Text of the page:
Watch Out for the 100 Deadliest Days
Between Memorial Day and Labor Day, we Arizonans come upon a period of time known as the “100 Deadliest Days of Summer.” So called because of the sharp increase in accidents across the United States, this rise in fatal motor vehicle statistics is closely tied to younger drivers.
Around 260 teens are killed on the road each month of the 100 Deadliest Days, and The Husband and Wife Law Team would like to end this epidemic. So, let’s dive into the facts and see what we can do as individuals and a community to prevent serious collisions.
Danger by the Numbers
If you have teenage children (as Mark and Alexis Breyer do), here are some things you should know, courtesy of WeSaveLives.org:
- Teens have the highest crash rate of any group in the United States, and 60% of these crashes are thought to be caused by distracted driving.
- The two top distractions for teens are passengers, which cause 15% of teen driver accidents, and texting or talking on cell phones, which cause 12% of accidents.
- In summer months, car-related deaths for teens rise 26%. Car accidents are actually the number one cause of death for American teens.
- Teens aren’t the only ones at risk when they crash. More than 1,050 people were killed in crashes involving a teen driver in 2016 during the 100 Deadliest Days – a 14% increase compared to the rest of the year. (AAA Newsroom)
“Not only are teens themselves more likely to die in car crashes, they also have the highest rates of crash involvement resulting in the deaths of others, including passengers, pedestrians or occupants of other vehicles.” – Newsday
What Is Causing These Accidents?
AAA blames two culprits for most of these fatalities, in addition to distractions: nighttime driving and speeding. In fact, distractions make these two situations even more difficult. Let’s see why:
- Night driving: 36% of Deadliest Days crashes in a recent year occurred after 5 p.m. For 16- to 19-year-old drivers who are fresh out of high school for the summer, driving at night poses a special challenge. There is worse visibility, and they are not as familiar with the streets they’re traveling on. Many parties and social events take place in the evening, leaving the young driver to find his or her way home on crowded streets with unfamiliar traffic signals and signage. Plus, the teen is new to the act of driving itself, and she may not know how to react to dangerous situations that aren’t her fault at all, causing a collision that may have otherwise been prevented.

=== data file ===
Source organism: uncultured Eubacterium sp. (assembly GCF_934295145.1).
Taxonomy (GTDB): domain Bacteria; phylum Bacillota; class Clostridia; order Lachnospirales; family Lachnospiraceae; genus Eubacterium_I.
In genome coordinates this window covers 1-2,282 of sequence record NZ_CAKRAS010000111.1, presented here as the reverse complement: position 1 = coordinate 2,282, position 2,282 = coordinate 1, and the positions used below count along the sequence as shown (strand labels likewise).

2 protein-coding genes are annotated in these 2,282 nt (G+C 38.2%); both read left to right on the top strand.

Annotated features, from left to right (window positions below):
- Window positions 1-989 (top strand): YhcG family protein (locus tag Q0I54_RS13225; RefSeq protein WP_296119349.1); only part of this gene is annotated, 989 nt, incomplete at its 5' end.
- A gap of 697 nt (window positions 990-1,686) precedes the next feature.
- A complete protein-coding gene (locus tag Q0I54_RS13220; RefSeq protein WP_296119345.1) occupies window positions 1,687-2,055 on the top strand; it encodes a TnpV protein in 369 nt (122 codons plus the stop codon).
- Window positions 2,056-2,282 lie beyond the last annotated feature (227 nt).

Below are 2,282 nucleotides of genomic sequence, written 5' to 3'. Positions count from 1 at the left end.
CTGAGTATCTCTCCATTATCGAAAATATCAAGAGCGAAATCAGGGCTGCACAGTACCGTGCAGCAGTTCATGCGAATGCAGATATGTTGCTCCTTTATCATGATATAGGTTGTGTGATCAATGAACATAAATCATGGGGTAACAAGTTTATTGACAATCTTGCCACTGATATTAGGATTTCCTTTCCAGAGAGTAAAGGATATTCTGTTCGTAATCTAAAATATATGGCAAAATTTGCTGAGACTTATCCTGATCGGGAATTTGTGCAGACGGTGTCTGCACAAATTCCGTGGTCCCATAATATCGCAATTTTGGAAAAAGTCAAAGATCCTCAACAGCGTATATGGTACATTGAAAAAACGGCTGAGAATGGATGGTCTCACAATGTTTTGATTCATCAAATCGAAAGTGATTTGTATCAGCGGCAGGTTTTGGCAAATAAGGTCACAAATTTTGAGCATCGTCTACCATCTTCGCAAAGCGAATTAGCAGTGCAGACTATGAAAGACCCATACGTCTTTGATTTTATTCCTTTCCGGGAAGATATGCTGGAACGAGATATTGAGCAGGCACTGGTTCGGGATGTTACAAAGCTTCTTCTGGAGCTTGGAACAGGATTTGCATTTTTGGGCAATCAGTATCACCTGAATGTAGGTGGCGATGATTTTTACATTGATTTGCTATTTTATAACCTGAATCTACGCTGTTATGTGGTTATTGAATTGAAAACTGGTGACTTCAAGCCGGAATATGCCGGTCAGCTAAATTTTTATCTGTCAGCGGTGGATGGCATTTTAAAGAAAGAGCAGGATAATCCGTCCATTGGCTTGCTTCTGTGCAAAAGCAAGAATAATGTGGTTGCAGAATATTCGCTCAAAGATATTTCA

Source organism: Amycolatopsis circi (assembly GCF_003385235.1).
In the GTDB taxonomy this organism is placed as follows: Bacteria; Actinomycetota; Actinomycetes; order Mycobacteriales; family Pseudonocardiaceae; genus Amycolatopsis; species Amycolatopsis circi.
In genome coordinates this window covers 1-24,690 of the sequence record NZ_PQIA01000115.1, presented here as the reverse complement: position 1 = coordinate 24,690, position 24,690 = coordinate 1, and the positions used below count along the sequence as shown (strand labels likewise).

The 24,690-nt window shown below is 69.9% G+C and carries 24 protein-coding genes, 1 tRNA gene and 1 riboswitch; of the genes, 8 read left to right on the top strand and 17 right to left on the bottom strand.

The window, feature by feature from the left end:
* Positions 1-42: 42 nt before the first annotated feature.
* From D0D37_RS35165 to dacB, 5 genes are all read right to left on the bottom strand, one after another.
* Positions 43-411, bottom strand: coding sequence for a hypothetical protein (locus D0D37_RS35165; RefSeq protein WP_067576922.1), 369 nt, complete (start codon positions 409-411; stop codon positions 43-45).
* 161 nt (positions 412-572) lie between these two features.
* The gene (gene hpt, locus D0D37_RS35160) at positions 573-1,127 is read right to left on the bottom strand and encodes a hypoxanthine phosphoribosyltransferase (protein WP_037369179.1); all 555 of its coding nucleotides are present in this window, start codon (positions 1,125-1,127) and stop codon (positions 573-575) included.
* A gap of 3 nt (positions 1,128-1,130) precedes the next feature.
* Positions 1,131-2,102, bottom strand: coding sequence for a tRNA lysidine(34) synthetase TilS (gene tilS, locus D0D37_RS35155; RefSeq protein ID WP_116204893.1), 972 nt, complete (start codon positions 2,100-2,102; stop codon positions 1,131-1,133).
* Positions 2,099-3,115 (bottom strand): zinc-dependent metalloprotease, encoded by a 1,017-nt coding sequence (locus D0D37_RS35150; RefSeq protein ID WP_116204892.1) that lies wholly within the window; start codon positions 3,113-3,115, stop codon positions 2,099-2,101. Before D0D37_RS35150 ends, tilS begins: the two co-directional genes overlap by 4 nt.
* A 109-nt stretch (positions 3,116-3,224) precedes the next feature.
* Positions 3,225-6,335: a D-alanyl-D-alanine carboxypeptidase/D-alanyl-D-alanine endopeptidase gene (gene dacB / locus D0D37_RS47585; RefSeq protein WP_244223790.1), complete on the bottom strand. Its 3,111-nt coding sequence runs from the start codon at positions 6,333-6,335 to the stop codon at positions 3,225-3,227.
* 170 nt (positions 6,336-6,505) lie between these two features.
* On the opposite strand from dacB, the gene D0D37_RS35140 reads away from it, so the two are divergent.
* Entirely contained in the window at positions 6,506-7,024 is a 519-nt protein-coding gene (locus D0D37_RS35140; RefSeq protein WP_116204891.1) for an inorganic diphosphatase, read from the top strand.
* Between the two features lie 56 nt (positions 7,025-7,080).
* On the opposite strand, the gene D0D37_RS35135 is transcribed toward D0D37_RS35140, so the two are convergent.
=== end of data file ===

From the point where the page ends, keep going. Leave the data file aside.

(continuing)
- Speeding: 29% of teen deaths during the Deadliest Days were speed-related. Again, some speeding may be due to a teen driver’s inexperience with a car’s acceleration and braking, and some speeding may be due to his or her unfamiliarity with local roads and speed limits. But a lot of the time, teens may speed because they enjoy the freedom of going fast, are impatient, or are in a hurry to get somewhere. Unfortunately, going fast increases a car’s momentum, and increases the odds of a fatality in a crash: the faster you are going, the more likely you are to be killed or suffer catastrophic injuries when the car makes impact.
How Can We Prevent Teen Driver Accidents?
The best way to fight against teen driver accidents, besides being careful while you’re traveling to work, to visit family, or to run errands, is to talk to your children. Share the risks with your driving-age children, but also with your younger children. Teach them early on the risks associated with distracted driving, and discourage them from carrying passengers their own age until you believe they’re ready. In fact, the State of Arizona does not allow drivers under the age of 18 to drive a motor vehicle containing more than one passenger under the age of 18, unless it’s a sibling or a licensed adult is in the car with them.
Talk to your teens, listen to their concerns, and if you ever are involved in an accident that causes injury, consult with a Phoenix car accident lawyer. Breyer Law Offices, P.C., has handled thousands of personal injury cases in the Phoenix area since 1996, and we offer a free consultation at (602) 267-1280.
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During a free consultation, we will look at the important aspects of your case, answer your questions, and explain your legal rights and options clearly. All submissions are confidentially reviewed by Mark Breyer.
Confidentially reviewed by Attorney Mark Breyer